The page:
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In re Epipen (Epinephrine Injection, USP) Marketing, Sales Practices and Antitrust Litigation

United States District Court, D. Kansas

October 23, 2019

IN RE EpiPen (Epinephrine Injection, USP) Marketing, Sales Practices and Antitrust Litigation (This Document Applies to Consumer Class Cases)

          MEMORANDUM AND ORDER

          TERESA J. JAMES U.S. MAGISTRATE JUDGE

         This matter is before the Court on Class Plaintiffs' Amended Motion to Compel Production of Documents Responsive to Tenth Set of Requests for Production to Mylan Defendants (ECF No. 1904). Class Plaintiffs seek an order requiring Mylan to produce all documents responsive to RFP Nos. 10 and 13. Mylan opposes the motion. As set forth below, the Court will grant the motion in part and deny it in part.

         I. Relevant Background

         Class Plaintiffs served their Tenth Set of Requests for Production to Mylan Defendants on July 1, 2019. Mylan timely served its responses and objections. Following Class Plaintiffs' golden rule letter dated August 5, 2019, the parties held a meet and confer on August 9, 2019. Over the course of the next 40 days, Mylan sent four letters to Plaintiffs' counsel and Class Plaintiffs sent one to Mylan's counsel. This motion followed.[1] Based on the parties' efforts, the Court finds they have complied with the requirements of D. Kan. R. 37.2.

         II. Summary of the Parties' Arguments

         Class Plaintiffs contend Mylan has failed to provide all documents responsive to RFP Nos. 10 and 13 of their Tenth Set of Requests for Production. With respect to the supply and distribution agreements between Mylan and Pfizer from January 1, 2009 to the present[2] for EpiPen or any other pharmaceuticals or pharmaceutical device (RFP No. 10), Class Plaintiffs assert (1) the request is relevant to its RICO, 2-Pak, and pay-for-delay claims; (2) public availability of some documents does not relieve Mylan of the obligation to produce responsive documents; (3) Mylan has an obligation to identify by Bates number those responsive documents it claims to have previously produced; and (4) Mylan's other objections should be overruled as unsupported. With respect to the compensation documents for Defendant Heather Bresch during the same period, Class Plaintiffs assert the documents are relevant to Ms. Bresch's personal motive in approving EpiPen price increases, and that Mylan's objection that the request is burdensome should be overruled because it is unsupported by affidavit or declaration.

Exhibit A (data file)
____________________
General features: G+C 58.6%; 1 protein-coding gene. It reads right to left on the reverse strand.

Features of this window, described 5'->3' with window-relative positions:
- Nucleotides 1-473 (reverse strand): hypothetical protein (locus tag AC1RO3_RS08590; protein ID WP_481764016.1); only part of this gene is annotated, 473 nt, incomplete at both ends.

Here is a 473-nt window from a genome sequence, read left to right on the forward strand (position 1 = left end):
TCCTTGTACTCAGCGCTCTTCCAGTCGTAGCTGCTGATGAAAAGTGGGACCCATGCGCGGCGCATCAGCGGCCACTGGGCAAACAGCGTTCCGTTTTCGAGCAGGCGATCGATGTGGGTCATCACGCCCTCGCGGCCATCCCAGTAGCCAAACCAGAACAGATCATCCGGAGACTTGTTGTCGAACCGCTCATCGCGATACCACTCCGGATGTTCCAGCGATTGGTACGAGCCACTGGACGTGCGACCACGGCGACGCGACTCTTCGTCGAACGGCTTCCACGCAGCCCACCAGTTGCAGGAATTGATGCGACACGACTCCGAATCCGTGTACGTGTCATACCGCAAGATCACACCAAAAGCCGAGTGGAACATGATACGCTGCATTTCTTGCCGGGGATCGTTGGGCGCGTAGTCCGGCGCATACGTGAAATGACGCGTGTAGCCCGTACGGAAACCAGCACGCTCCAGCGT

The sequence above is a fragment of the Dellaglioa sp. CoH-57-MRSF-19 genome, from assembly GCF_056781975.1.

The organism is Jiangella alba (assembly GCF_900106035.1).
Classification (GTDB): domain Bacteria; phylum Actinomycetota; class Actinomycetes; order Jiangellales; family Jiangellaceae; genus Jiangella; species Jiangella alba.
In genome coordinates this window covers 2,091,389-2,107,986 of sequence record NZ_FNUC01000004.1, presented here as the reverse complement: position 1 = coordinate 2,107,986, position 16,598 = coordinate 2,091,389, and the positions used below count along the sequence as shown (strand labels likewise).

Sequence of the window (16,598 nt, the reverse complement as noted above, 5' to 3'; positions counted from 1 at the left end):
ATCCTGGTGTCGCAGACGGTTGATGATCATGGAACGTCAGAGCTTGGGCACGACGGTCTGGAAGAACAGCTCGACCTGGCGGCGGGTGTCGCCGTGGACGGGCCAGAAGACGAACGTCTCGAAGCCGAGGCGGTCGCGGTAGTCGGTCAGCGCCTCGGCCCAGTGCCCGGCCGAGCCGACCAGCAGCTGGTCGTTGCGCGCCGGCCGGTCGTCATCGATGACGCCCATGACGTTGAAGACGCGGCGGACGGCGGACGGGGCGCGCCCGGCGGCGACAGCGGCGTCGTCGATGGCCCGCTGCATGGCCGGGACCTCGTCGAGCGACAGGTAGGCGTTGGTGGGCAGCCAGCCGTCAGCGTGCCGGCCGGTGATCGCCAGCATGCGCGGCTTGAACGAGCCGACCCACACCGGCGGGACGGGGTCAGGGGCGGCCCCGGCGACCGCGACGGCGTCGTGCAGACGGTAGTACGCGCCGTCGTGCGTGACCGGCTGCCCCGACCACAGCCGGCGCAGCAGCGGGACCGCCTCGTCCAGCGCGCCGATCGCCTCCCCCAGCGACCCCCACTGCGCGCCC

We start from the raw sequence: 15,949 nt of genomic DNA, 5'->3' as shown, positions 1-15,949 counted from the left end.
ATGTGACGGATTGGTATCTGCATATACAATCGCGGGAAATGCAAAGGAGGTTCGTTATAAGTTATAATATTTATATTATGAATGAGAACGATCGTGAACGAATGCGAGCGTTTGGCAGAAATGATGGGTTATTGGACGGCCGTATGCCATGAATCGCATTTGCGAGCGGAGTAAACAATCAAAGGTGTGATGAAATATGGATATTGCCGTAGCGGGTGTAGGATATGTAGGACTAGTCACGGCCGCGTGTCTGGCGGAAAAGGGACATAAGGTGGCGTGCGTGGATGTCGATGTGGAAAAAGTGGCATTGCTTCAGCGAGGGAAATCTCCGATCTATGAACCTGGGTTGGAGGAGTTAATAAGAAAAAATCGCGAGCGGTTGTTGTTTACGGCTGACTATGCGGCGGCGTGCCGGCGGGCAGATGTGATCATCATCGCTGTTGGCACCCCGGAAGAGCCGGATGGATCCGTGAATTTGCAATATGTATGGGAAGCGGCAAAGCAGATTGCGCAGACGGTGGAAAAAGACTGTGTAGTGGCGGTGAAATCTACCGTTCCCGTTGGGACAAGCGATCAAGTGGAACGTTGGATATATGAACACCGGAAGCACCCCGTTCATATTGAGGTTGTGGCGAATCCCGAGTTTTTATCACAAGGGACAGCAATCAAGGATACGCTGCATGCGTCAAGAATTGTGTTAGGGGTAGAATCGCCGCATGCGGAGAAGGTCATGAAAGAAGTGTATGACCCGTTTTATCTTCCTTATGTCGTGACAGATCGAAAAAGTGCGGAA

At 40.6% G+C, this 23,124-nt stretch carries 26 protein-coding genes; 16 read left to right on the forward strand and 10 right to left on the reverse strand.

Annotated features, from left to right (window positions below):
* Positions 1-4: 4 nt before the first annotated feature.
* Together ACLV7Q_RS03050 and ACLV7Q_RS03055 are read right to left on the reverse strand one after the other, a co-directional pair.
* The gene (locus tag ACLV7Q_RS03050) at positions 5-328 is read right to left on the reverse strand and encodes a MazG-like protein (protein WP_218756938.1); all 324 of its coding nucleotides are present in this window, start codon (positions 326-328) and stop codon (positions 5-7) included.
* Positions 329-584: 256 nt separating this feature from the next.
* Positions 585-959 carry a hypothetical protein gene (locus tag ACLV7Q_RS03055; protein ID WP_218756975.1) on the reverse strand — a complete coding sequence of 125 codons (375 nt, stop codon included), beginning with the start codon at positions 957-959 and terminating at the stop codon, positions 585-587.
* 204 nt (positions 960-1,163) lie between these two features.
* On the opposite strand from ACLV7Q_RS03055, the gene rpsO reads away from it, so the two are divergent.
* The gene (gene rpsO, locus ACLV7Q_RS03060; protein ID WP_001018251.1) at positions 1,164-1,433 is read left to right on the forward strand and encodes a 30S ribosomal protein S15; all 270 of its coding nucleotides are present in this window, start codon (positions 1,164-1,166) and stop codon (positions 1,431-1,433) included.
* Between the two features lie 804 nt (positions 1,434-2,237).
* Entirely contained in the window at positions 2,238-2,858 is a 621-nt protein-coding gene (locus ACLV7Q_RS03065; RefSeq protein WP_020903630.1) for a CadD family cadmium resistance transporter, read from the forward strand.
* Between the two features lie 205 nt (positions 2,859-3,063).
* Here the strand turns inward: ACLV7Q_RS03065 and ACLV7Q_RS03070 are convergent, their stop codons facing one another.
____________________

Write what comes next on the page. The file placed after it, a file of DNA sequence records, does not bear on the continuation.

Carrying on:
Mylan disputes that Class Plaintiffs' requests are facially relevant to any of Plaintiffs' claims or Defendants' defenses. Mylan asserts it has produced all relevant responsive documents, directed Class Plaintiffs to any documents that are publicly available, and advised Class Plaintiffs it has no more documents to produce. Mylan's response also abandons any objection other than relevancy.

         III. Legal Standard

         Federal Rule of Civil Procedure 26(b)(1) sets out the general scope of discovery and provides as follows:

Parties may obtain discovery regarding any nonprivileged matter that is relevant to any party's claim or defense and proportional to the needs of the case, considering the importance of the issues at stake in the action, the amount in controversy, the parties' relative access to relevant information, the parties' resources, the importance of the discovery in resolving the issues, and whether the burden or expense of the proposed discovery outweighs its likely benefit. Information within this scope of discovery need not be admissible in evidence to be discoverable.[3]

         Relevancy is to be “construed broadly to encompass any matter that bears on, or that reasonably could lead to other matter that could bear on” any party's claim or defense.[4] Information still “need not be admissible in evidence to be discoverable.”[5] When the discovery sought appears relevant, the party resisting discovery has the burden to establish the lack of relevancy by demonstrating that the requested discovery (1) does not come within the scope of relevancy as defined under Fed.R.Civ.P. 26(b)(1), or (2) is of such marginal relevancy that the potential harm occasioned by discovery would outweigh the ordinary presumption in favor of broad disclosure.[6] Conversely, when the relevancy of the discovery request is not readily apparent on its face, the party seeking the discovery has the burden to show the relevancy of the request.[7] Relevancy determinations are generally made on a case-by-case basis.[8]

         IV. Analysis

         Since it was served with Class Plaintiffs' document requests in July, Mylan has produced no documents in response to RFP Nos. 10 or 13. Instead, Mylan objected to each request as overly broad, unduly burdensome, and not relevant to any party's claims or defenses. Mylan also objected that RFP No. 10 is disproportionate to the needs of this litigation. Mylan asserts that because Class Plaintiffs questioned Ms. Bresch about her compensation during her deposition, Mylan owes no further responses because Plaintiffs “already have explored and received discovery on any link between Ms. Bresch's compensation and EpiPen pricing.”[9]

         A. RFP No. 10 -- Agreements with Pfizer

         Class Plaintiffs made the following request:

RFP No. 10: All supply and distribution agreements and/or contracts between the Mylan Defendants and the Pfizer Defendants during the Relevant Period for EpiPen or any other ...

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